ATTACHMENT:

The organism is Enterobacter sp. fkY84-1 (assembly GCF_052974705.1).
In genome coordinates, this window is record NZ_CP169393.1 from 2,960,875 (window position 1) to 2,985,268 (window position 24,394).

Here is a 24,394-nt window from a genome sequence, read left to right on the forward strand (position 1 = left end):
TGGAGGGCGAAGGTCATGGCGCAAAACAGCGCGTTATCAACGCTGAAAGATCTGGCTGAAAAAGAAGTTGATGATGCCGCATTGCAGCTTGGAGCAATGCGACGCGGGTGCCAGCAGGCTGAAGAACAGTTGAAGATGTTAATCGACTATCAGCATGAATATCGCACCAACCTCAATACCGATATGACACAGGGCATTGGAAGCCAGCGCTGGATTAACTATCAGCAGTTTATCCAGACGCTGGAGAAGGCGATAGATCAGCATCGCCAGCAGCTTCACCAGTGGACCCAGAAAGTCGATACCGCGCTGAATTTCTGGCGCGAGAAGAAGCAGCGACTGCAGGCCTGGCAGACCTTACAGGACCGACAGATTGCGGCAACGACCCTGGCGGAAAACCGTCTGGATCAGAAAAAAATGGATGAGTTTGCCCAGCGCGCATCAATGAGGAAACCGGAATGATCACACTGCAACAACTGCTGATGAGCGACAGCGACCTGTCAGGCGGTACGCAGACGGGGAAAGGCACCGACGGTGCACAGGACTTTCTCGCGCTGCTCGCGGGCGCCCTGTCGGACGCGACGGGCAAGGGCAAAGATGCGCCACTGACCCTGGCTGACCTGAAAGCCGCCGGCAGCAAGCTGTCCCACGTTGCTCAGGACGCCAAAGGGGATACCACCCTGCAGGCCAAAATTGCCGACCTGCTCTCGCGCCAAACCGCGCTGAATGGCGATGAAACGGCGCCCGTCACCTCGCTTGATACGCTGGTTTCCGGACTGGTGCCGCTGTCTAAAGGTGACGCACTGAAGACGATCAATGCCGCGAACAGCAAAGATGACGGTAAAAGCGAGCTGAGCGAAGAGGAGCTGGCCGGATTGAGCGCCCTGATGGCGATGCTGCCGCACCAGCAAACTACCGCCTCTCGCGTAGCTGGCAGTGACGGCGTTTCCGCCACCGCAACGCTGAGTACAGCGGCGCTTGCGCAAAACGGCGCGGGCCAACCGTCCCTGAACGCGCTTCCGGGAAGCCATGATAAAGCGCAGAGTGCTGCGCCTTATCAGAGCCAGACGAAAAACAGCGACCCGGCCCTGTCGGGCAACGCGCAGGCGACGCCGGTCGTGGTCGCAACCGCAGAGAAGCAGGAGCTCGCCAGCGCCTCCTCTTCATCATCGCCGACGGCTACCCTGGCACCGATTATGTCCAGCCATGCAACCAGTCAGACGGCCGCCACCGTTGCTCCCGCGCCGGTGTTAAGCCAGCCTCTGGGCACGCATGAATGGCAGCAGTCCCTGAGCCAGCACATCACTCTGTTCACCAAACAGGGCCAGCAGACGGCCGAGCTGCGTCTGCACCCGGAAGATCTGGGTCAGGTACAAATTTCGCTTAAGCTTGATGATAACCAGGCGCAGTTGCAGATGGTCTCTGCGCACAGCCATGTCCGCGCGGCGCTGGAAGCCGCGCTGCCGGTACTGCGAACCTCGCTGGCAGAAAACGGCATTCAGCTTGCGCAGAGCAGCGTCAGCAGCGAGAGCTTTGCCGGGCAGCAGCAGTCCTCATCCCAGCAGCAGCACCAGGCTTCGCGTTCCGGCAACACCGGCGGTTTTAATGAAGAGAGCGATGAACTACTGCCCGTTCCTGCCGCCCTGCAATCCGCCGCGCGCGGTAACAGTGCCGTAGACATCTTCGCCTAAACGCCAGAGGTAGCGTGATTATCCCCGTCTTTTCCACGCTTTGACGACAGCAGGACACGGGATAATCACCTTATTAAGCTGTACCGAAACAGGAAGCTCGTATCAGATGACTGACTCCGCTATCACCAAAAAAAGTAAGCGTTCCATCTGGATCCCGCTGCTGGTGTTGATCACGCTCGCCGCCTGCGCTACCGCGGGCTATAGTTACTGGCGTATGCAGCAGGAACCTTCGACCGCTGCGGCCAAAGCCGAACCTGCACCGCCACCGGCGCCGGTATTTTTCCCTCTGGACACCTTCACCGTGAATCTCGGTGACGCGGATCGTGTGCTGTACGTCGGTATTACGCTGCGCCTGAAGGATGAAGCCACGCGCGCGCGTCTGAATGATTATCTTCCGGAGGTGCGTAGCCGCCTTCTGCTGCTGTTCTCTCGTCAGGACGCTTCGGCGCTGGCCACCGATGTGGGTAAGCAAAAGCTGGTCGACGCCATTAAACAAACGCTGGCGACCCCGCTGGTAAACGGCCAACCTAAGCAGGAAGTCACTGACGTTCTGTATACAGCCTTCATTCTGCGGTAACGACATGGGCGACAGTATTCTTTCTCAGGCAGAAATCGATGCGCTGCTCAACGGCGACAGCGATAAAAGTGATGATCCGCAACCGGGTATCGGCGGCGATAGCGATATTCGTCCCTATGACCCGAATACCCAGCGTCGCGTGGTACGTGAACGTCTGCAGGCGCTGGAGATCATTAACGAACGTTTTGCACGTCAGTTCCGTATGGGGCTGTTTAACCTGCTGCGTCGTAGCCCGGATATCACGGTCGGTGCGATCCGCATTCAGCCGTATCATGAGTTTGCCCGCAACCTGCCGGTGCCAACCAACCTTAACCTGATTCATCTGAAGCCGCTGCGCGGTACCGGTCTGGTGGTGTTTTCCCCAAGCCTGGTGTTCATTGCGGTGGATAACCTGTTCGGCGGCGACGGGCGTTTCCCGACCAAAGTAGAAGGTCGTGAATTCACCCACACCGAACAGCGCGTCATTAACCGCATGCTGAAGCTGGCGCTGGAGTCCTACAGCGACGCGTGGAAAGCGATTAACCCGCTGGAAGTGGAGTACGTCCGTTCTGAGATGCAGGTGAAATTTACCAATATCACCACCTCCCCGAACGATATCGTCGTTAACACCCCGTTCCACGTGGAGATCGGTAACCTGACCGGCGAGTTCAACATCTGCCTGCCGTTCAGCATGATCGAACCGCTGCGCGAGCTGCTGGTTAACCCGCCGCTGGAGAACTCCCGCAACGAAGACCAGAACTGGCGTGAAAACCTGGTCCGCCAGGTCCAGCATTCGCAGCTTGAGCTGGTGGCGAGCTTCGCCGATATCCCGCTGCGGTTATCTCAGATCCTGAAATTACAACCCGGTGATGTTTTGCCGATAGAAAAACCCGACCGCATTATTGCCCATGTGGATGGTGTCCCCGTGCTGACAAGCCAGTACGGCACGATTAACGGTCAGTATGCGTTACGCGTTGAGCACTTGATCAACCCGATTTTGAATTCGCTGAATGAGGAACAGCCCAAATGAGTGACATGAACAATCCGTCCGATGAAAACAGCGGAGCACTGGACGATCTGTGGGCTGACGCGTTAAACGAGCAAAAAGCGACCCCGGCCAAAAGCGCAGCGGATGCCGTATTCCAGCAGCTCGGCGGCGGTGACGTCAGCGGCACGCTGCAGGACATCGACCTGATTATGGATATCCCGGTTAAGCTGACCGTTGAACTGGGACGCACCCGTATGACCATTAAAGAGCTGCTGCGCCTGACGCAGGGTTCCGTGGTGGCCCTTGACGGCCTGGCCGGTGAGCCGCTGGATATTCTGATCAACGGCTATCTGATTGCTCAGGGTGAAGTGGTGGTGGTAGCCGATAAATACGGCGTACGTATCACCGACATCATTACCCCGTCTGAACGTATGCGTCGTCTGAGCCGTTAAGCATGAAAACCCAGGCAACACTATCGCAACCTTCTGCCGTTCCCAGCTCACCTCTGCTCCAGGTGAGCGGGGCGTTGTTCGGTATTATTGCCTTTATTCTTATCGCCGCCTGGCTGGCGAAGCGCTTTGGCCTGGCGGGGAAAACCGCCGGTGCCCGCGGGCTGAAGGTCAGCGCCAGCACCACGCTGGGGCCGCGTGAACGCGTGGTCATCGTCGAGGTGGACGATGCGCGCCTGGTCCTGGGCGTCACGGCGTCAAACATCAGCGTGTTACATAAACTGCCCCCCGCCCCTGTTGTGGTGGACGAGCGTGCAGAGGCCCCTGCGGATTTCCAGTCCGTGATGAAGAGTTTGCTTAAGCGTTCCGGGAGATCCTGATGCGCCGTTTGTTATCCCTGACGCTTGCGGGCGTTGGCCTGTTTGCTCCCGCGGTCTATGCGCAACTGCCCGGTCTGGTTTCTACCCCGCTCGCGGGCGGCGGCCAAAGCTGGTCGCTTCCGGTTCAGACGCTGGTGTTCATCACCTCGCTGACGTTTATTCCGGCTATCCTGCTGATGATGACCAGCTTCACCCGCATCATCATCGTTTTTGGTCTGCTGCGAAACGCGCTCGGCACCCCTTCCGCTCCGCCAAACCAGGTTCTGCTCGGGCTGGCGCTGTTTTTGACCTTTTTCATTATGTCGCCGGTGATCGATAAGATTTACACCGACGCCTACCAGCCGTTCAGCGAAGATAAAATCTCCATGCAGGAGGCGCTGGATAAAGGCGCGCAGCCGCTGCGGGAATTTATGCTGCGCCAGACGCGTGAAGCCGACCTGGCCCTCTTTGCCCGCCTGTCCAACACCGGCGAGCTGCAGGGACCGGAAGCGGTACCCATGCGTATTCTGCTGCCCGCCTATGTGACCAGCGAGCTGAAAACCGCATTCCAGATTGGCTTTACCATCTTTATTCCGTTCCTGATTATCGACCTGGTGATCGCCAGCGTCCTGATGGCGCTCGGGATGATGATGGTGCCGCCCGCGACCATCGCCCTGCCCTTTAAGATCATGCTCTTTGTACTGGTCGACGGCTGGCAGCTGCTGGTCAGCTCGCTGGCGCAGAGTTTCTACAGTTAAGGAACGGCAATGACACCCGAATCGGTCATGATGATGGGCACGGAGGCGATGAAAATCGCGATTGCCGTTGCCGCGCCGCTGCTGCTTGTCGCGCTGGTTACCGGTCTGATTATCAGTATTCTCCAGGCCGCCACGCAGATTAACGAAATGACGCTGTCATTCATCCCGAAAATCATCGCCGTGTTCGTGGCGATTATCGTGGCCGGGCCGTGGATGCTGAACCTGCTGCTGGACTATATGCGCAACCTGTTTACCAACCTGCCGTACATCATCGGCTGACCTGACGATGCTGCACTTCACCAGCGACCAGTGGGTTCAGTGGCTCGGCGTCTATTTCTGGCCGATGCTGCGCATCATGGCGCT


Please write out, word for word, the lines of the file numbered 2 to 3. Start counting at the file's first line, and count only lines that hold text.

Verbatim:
In genome coordinates, this window is record NZ_CP169393.1 from 2,960,875 (window position 1) to 2,985,268 (window position 24,394).

Here is a 24,394-nt window from a genome sequence, read left to right on the forward strand (position 1 = left end):